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Civico 23 - Siero progressivo CD (album) cover

SIERO PROGRESSIVO

Civico 23

 

Rock Progressivo Italiano

3.76 | 9 ratings

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seventhsojourn
Special Collaborator
RPI
4 stars When Civico 23 celebrated their third birthday in October last year they might well have had a dual celebration because their debut album had just cleared the way for their addition to the PA database. And if any champagne was quaffed during a wee celebratory swally it might have been accompanied by the crashing of a case of the heavy stuff, 'cos on the evidence of 'Siero Progressivo' these guys offer an unusual coincidence of hard rock and metal influences that includes Joe Cocker alongside Dream Theater, System of a Down, Pink Floyd and Deep Purple. However they also shake the RPI tree hard enough. The above-named influences are tempered with echoes of their Italian brethren and, without wishing to overcook the praise, 'Siero Progressivo' proposes a work of occasional wow-factor Italian progressive rock albeit with an emphasis on the R O C K part of the equation.

Okay, so this is no tiptoe through the tulips of Italian pastoral prog. Centred around lead singer Joe Galatone's forty-a-day vocals, Civico 23's inventions are messy raw and riffsome. It's like the guys in the band are bollock-naked 'cept for sporting the multiple hats of heavy prog, metal and hard rock. From the rain-bearing wind that introduces the opening track, right through to the sound of waves at the fag end of the album, the whole thing is lashed by a tidal wave of rumbustious organs and spiralling guitars. It reaches its peak of heaviness midway though the album on the gratuitous metal hornpipe of 'Paura Infinita', a track that's fuelled by dogwatch hallucinatory images of ghost pirates and fire ships. Similarly, 'Urano' blasts off with the power of a salvo from an atomic seven-barrelled volley- gun and hurtles across space on a post-armagideon visionary voyage to Uranus. And back on the vocals front, your man Galatone comes across here like a rapacious Ouranos, initially creamin' his jeans but eventually sounding frantic (He's frantic, one-one-eight!) when a sickle-packin' Kronos blooters his knackers to the four winds. He's a wee toe-rag, that Kronos.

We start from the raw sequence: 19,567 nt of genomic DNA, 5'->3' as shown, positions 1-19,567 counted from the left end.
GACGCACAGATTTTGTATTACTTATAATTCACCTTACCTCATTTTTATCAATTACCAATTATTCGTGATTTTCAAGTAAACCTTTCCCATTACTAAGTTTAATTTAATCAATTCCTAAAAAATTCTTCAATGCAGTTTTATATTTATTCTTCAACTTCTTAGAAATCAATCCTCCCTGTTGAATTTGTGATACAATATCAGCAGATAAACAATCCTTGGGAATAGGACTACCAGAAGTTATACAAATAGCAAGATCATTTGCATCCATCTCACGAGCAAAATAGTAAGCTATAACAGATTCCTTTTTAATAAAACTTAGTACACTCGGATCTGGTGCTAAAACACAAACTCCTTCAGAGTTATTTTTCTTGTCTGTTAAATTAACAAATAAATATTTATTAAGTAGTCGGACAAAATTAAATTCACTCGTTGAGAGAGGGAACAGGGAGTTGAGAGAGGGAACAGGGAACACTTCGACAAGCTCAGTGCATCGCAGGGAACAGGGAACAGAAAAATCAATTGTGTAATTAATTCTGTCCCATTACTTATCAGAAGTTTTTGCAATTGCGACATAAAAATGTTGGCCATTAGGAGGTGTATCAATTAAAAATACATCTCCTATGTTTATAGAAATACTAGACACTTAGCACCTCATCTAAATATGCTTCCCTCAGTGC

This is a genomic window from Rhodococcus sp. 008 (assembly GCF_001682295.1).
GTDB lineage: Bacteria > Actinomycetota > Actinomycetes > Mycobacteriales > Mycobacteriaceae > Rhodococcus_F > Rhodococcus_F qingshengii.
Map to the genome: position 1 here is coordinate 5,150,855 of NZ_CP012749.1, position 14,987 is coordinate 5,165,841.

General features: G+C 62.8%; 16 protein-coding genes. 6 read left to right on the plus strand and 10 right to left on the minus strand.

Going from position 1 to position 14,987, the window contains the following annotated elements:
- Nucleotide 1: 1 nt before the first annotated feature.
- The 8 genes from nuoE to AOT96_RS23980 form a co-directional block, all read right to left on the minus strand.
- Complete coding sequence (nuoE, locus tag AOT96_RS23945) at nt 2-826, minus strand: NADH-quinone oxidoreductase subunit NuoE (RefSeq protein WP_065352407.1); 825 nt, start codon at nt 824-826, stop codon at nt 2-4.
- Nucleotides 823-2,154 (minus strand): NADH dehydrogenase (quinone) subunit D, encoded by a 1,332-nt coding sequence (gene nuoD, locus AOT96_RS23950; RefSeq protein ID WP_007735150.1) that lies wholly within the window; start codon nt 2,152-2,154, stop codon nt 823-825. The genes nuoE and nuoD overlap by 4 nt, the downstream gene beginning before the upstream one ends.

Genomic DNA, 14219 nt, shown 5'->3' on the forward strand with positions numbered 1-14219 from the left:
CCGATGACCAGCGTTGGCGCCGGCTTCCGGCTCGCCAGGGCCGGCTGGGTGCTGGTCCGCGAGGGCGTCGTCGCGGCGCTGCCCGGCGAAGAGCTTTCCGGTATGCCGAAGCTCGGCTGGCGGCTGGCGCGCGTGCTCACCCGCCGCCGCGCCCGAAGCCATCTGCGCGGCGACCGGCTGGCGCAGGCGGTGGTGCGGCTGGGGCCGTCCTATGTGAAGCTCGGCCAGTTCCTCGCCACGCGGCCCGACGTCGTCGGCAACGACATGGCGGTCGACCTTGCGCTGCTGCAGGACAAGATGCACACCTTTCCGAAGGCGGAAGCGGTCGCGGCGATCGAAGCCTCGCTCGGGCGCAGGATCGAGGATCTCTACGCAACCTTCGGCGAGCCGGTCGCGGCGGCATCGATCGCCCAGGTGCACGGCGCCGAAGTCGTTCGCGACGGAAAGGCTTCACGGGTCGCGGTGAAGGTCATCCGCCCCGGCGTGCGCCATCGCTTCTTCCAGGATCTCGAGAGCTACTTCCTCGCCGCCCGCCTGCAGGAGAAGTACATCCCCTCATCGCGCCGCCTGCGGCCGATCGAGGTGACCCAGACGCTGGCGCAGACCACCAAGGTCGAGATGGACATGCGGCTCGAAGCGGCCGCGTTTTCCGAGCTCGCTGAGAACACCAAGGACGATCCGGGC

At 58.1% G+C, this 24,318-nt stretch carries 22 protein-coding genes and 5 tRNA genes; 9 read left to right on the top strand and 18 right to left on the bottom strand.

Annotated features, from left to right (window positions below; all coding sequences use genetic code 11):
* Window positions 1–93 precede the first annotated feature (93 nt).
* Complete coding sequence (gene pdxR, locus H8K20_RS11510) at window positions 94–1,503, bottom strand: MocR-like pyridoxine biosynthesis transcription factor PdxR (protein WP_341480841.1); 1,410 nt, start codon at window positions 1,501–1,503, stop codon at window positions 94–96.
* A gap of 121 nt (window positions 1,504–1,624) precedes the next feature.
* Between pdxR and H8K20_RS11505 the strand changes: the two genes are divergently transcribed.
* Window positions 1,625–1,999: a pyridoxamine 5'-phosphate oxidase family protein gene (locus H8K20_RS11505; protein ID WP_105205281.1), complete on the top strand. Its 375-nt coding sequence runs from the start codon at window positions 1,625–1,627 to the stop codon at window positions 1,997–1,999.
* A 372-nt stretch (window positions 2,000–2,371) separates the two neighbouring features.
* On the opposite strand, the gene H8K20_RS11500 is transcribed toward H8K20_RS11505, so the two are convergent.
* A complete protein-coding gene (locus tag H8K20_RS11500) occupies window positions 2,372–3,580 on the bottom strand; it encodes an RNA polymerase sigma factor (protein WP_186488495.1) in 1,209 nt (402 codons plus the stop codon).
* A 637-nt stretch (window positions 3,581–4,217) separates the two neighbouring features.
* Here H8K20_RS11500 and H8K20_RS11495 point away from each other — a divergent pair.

In the absence of an overarching concept the album kind of sounds like a collection of songs to read 'Orlando Furioso' by. It offers a litany of diverse subject material - Jungian philosophy, humanism, the seamy realm of pimps and druggies, space travel, depopulation and so on. With such a catholic appropriation of the Italian storytelling tradition, these young Romans have clearly learned to say more than their prayers. Fortunately for non-speakers of Italian the music really tells its own stories. For example 'Il Cavaliere Illuso' presents an allegory on Western foreign policy through the improbable tale of a knight whose act of vanquishing a dragon has unintended consequences for the good sir. The monster in this here story protects a town by absorbing the negative emotions of the townsfolk, and as soon as the dragon is toast the knight himself becomes the object of all the community's scuttlebutt. He's less of a gallant knight and more of a feckless fud, trippin' over his own armour in the shambling drum intro. The dragon then appears to a ponderous Iommi-style riff and along the way the band kicks up an almighty stooshie with the ensuing battle and the rousing of the village rabble to a punky Cossack battle-cry. Finally, a swelling organ refrain heralds the knight's melancholy as it all ends in tears for him and he's forced to shag off to hide in the forest.

The album takes a new direction with 'L'Ultimo Grido Di Galeria', the band's poignant witness to the village of Galeria Antica near Rome which was abandoned in the early 19th Century after being zapped by a malaria epidemic. According to legend a phantom minstrel by the name of Senz'affini returns every year on his white charger, and the sound of horse's hooves is echoed in a gallop rhythm during this track. A scene of picturesque desolation slowly emerges with jangling guitars, while impressionistic sound effects and distant cries convey the shadowy interpretation of unburied corpses in the zone of pestilence. This is grim stuff for sure, but appropriate enough subject matter for around the time of La Notte Nera when the album was released. In addition to the band's birthday falling in October this is also the month when the clocks go back and listening to Civico 23 is like turning the hands of time back to the halcyon days of prog rock circa nineteen-canteen. For all its untidiness and messiness this music is surely guaranteed to ring the chimes of heavy RPI- followers.

seventhsojourn | 4/5 |

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